Are there breaking points, comparable to the invention of the transistor or are we just going to experience inconspicuous innovation as users and linear innovation as “producers”?
Everyone guess is good. Mine is that we are going to perceive a dramatic change as users from “material science” and a disruption in the way of inventing materials and manufacturing objects as “producers”.
ICT is in the backstage, the tool making this possible.
I have been reporting several advances in material science over the last few years. They are now both intensifying and reaching a new level of “quality”. An example in the picture showing molecules (a graphic rendering of course) designed to be hollow and “smooth” so that they can both behave as a liquid and adsorb other molecules as a sponge (in this case the molecules have been designed to adsorb CO2).
The capability to create materials with exactly the desired characteristics and to shape them in any forms will change our perception of artifacts in the next decade. This will also open up tremendous opportunities for individuals, start ups and SMEs. In turns this is likely to disrupt the behemoth of manufacturing. If you don’t believe this to be possible (how could a young students become a stellar manufacturer, look at what happened with mini mills and more recently at the disruptions created by several underdog in the data space).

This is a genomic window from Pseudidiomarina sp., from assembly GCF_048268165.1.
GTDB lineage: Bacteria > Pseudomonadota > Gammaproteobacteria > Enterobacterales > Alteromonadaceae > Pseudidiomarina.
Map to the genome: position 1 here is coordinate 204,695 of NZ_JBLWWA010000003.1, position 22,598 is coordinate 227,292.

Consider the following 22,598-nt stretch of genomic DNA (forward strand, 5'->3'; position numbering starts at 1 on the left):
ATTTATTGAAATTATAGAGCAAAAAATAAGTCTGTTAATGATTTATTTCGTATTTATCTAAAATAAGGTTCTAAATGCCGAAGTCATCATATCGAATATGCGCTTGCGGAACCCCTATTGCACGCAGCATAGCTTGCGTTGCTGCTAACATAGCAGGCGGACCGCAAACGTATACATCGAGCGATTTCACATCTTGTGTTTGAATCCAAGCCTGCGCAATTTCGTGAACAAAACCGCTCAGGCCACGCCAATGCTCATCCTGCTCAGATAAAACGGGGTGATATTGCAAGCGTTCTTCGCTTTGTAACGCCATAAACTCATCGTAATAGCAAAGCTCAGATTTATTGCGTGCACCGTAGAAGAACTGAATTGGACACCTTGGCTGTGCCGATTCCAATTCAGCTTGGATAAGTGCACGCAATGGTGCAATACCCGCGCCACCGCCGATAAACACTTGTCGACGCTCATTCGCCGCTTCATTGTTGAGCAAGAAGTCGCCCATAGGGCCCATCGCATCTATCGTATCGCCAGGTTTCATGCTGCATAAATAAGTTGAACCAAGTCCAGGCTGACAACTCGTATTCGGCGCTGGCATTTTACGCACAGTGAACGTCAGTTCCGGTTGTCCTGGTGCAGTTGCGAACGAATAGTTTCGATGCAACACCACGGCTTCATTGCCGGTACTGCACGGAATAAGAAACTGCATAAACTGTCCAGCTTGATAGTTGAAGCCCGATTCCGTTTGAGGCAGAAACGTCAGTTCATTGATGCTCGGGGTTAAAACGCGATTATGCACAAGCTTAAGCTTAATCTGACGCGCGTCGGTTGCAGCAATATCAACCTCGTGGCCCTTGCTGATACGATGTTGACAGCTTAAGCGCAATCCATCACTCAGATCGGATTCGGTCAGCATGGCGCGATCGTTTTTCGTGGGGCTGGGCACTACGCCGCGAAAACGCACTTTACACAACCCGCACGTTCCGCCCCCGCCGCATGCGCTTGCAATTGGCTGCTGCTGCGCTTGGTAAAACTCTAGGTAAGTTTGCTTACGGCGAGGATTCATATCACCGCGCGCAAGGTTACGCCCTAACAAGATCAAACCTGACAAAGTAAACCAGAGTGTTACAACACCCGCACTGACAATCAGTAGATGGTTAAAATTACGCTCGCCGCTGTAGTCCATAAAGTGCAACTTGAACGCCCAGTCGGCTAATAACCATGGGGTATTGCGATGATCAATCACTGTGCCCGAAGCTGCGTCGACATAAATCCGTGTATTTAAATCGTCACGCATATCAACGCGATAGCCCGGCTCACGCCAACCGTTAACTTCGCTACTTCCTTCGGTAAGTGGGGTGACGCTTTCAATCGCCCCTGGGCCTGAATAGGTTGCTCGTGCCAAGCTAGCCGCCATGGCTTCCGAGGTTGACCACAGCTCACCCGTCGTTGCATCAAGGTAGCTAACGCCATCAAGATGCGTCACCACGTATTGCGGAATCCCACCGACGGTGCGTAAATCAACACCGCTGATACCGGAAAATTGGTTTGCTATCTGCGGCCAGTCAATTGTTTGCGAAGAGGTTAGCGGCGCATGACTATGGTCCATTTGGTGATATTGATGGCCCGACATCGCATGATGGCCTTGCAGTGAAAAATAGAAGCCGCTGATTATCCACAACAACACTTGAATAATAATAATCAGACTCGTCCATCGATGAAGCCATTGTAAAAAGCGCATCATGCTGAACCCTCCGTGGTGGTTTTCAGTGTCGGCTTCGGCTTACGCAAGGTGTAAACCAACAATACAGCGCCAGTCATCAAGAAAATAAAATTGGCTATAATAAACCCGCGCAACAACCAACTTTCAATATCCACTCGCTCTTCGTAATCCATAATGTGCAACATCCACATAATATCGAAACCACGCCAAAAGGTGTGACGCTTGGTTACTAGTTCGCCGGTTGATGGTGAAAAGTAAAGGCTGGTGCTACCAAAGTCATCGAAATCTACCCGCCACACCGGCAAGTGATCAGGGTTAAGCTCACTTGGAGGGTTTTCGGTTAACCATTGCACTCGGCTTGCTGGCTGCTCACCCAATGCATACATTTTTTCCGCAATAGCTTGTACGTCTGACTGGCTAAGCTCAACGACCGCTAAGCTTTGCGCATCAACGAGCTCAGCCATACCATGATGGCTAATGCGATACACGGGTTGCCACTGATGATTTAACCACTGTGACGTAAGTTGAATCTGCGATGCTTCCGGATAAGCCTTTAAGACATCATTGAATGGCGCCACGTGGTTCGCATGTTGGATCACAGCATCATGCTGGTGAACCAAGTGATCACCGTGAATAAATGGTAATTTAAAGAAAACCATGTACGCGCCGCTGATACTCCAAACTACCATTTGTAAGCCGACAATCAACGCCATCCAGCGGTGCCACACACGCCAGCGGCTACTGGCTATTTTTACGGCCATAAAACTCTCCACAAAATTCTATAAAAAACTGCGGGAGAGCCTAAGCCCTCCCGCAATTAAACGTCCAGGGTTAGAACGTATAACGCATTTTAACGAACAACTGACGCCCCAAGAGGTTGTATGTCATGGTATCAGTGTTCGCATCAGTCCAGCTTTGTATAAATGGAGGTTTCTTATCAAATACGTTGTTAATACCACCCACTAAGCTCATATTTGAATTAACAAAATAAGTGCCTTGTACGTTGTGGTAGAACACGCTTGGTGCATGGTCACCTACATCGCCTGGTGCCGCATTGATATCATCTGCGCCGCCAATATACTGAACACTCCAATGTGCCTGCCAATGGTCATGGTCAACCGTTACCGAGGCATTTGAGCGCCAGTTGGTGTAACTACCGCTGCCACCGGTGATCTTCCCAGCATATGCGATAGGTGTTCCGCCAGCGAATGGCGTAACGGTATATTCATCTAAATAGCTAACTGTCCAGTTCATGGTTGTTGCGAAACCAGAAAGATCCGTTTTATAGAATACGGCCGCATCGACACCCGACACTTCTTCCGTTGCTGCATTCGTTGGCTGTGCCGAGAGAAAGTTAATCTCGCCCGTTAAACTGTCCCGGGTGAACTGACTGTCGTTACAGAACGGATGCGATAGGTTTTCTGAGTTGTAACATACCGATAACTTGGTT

This evolution in our capabilities to design materials based on the characteristics we want to have will be further enriched, as it happened with the progress of electronics, by the clustering on these materials during the manufacturing process other components that will become part of the material itself bringing wearable electronics to maturity (where wearable fits humans -dresses and skin!-, robots and any kind of object).